Habitat degradation, mostly caused by human impact, is one of the key drivers of biodiversity loss. This is a global problem, causing a decline in the number of pollinators, such as hoverflies. In the process of digitalizing ecological studies in Serbia, remote-sensing-based land cover classification has become a key component for both current and future research. Object-based land cover classification, using machine learning algorithms of very high resolution (VHR) imagery acquired by an unmanned aerial vehicle (UAV) was carried out in three different study sites on Mt. Stara Planina, Eastern Serbia. UAV land cover classified maps with seven land cover classes (trees, shrubs, meadows, road, water, agricultural land, and forest patches) were studied. Moreover, three different classification algorithms—support vector machine (SVM), random forest (RF), and k-NN (k-nearest neighbors)—were compared. This study shows that the random forest classifier performs better with respect to the other classifiers in all three study sites, with overall accuracy values ranging from 0.87 to 0.96. The overall results are robust to changes in labeling ground truth subsets. The obtained UAV land cover classified maps were compared with the Map of the Natural Vegetation of Europe (EPNV) and used to quantify habitat degradation and assess hoverfly species richness. It was concluded that the percentage of habitat degradation is primarily caused by anthropogenic pressure, thus affecting the richness of hoverfly species in the study sites. In order to enable research reproducibility, the datasets used in this study are made available in a public repository. Full article
(This article belongs to the Special Issue Drones for Ecology and Conservation)
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15 pages, 4024 KiB  
Article
Differentiation of River Sediments Fractions in UAV Aerial Images by Convolution Neural Network
by Hitoshi Takechi, Shunsuke Aragaki and Mitsuteru Irie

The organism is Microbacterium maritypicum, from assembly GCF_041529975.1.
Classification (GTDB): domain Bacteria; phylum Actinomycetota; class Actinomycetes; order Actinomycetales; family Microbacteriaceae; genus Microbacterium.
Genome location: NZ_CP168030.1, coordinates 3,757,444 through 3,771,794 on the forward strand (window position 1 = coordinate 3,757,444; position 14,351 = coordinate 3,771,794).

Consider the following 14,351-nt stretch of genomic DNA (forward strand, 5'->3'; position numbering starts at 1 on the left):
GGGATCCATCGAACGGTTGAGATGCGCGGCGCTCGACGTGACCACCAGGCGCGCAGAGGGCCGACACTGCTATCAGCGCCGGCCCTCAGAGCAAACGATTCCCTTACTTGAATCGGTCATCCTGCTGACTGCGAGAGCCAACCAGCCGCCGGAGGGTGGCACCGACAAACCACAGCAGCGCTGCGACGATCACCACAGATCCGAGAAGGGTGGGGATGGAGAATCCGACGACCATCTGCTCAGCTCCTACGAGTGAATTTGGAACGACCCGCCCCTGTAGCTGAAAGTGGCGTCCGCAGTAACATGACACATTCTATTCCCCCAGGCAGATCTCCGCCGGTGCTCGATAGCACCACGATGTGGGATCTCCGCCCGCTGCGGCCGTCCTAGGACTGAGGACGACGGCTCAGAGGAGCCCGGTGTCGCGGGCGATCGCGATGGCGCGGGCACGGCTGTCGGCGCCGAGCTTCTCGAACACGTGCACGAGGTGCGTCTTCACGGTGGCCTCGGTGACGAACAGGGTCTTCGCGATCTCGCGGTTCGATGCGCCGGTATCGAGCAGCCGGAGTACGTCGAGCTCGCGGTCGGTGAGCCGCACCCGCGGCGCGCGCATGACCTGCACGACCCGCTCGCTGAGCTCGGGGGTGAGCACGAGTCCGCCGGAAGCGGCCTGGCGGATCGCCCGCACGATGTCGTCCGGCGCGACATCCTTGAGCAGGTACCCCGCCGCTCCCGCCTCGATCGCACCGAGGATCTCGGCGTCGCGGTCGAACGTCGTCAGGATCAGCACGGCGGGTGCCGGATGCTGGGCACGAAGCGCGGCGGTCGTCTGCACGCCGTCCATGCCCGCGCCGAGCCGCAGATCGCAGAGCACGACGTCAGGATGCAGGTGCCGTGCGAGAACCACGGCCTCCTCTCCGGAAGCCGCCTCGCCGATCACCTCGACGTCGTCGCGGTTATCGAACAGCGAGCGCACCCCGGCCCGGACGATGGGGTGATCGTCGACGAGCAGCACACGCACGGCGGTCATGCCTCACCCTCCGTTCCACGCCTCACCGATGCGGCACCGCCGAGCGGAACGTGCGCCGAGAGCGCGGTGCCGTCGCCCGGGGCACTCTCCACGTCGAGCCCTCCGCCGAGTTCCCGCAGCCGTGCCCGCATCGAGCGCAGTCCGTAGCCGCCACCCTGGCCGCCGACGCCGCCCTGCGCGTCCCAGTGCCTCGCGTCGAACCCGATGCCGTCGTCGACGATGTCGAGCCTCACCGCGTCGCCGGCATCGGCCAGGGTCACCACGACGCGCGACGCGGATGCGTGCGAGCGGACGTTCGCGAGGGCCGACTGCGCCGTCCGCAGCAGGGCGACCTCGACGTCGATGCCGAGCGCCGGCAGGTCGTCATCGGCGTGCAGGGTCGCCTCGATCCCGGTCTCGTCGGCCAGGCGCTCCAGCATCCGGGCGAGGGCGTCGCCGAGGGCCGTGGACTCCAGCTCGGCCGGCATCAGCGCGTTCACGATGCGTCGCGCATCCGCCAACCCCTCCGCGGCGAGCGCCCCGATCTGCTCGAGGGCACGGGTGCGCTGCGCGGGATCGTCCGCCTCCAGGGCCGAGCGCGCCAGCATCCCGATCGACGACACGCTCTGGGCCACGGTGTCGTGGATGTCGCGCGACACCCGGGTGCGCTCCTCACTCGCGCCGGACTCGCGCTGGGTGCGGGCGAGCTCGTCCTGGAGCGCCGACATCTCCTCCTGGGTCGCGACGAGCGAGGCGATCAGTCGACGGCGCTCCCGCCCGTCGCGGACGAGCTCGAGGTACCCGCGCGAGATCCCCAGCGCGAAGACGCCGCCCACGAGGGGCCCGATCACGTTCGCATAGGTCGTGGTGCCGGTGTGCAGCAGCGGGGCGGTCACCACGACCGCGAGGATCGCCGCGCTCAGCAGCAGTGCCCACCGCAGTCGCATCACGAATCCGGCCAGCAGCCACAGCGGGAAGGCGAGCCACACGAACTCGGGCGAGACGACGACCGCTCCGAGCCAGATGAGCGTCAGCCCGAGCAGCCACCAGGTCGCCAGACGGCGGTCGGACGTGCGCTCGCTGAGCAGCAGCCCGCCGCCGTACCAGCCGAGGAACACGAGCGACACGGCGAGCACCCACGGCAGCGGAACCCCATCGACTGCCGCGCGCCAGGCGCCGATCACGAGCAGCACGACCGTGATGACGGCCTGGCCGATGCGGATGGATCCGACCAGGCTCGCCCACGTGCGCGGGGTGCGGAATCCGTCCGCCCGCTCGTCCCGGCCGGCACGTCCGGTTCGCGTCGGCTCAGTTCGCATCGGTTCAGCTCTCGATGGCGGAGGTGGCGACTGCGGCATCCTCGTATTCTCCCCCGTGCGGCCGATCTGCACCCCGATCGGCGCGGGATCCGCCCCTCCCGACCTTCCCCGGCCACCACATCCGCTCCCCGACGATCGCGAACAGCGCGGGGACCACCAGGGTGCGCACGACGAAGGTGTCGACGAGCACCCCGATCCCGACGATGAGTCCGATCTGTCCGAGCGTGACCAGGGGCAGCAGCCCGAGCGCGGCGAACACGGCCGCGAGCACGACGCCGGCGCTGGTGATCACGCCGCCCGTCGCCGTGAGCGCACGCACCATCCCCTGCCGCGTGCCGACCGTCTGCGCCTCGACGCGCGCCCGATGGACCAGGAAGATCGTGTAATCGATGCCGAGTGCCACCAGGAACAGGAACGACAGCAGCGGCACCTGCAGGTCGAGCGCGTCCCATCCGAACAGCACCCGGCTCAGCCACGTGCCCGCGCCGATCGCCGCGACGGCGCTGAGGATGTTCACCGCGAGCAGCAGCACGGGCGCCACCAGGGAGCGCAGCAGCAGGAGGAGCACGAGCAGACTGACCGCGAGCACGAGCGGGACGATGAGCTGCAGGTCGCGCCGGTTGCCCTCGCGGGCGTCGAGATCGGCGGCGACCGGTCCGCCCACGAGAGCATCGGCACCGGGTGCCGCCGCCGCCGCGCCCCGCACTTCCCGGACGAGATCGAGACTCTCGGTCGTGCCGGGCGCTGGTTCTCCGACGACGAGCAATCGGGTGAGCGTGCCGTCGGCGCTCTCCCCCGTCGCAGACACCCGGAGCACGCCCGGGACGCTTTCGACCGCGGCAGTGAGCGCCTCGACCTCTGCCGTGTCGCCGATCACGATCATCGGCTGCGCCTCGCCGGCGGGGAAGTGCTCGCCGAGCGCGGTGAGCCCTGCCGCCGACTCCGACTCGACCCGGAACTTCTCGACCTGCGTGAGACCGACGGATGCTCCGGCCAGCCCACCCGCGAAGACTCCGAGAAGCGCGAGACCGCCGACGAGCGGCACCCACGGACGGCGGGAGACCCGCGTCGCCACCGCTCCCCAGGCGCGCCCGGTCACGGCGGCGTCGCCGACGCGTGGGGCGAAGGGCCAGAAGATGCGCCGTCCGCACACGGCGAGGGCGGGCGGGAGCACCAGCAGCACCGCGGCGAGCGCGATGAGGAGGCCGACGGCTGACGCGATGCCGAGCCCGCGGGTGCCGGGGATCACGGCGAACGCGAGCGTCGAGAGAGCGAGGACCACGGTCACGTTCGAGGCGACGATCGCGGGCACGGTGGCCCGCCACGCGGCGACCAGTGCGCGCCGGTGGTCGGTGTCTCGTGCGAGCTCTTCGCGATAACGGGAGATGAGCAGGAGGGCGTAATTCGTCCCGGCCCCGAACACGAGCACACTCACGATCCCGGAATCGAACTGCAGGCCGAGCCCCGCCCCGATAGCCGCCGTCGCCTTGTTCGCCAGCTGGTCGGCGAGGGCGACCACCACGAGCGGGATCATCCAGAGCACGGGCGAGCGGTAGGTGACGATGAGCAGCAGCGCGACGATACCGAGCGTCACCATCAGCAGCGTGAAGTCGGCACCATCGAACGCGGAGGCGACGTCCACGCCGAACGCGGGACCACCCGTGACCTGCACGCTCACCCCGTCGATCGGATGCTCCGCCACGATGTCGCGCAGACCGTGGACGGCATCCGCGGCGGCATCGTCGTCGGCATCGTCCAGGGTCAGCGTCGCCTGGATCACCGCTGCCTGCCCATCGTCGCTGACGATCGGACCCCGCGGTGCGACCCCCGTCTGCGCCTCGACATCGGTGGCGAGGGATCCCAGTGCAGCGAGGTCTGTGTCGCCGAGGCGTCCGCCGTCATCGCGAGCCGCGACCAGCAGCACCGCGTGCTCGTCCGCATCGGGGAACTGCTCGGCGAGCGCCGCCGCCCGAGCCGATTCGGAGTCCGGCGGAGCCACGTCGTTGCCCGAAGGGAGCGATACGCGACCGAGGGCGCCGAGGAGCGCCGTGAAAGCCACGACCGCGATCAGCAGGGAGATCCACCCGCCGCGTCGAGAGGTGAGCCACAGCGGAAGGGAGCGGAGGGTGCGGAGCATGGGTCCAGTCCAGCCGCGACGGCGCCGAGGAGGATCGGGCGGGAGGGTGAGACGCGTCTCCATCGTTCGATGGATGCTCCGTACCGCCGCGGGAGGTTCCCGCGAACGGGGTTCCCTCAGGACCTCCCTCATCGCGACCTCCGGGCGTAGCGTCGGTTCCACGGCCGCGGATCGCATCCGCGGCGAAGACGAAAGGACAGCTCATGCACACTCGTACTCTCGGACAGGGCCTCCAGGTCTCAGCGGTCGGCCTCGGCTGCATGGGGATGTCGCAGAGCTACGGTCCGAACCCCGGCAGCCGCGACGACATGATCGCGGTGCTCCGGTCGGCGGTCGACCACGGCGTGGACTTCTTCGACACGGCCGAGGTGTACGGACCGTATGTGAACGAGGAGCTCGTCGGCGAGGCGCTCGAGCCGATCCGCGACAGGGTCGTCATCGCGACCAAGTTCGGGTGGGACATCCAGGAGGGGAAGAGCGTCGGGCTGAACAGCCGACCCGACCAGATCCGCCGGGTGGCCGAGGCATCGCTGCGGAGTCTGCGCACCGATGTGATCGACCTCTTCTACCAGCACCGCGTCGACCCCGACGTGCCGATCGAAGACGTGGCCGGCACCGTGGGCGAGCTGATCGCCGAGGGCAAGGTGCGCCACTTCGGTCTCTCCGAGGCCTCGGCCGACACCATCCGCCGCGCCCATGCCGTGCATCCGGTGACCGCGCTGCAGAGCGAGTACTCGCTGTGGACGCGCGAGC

Remote Sens. 2021, 13(16), 3188; https://doi.org/10.3390/rs13163188 - 12 Aug 2021
Cited by 9 | Viewed by 2457
Abstract
Riverbed material has multiple functions in river ecosystems, such as habitats, feeding grounds, spawning grounds, and shelters for aquatic organisms, and particle size of riverbed material reflects the tractive force of the channel flow. Therefore, regular surveys of riverbed material are conducted for [...] Read more.
Riverbed material has multiple functions in river ecosystems, such as habitats, feeding grounds, spawning grounds, and shelters for aquatic organisms, and particle size of riverbed material reflects the tractive force of the channel flow. Therefore, regular surveys of riverbed material are conducted for environmental protection and river flood control projects. The field method is the most conventional riverbed material survey. However, conventional surveys of particle size of riverbed material require much labor, time, and cost to collect material on site. Furthermore, its spatial representativeness is also a problem because of the limited survey area against a wide riverbank. As a further solution to these problems, in this study, we tried an automatic classification of riverbed conditions using aerial photography with an unmanned aerial vehicle (UAV) and image recognition with artificial intelligence (AI) to improve survey efficiency. Due to using AI for image processing, a large number of images can be handled regardless of whether they are of fine or coarse particles. We tried a classification of aerial riverbed images that have the difference of particle size characteristics with a convolutional neural network (CNN). GoogLeNet, Alexnet, VGG-16 and ResNet, the common pre-trained networks, were retrained to perform the new task with the 70 riverbed images using transfer learning. Among the networks tested, GoogleNet showed the best performance for this study. The overall accuracy of the image classification reached 95.4%. On the other hand, it was supposed that shadows of the gravels caused the error of the classification. The network retrained with the images taken in the uniform temporal period gives higher accuracy for classifying the images taken in the same period as the training data. The results suggest the potential of evaluating riverbed materials using aerial photography with UAV and image recognition with CNN. Full article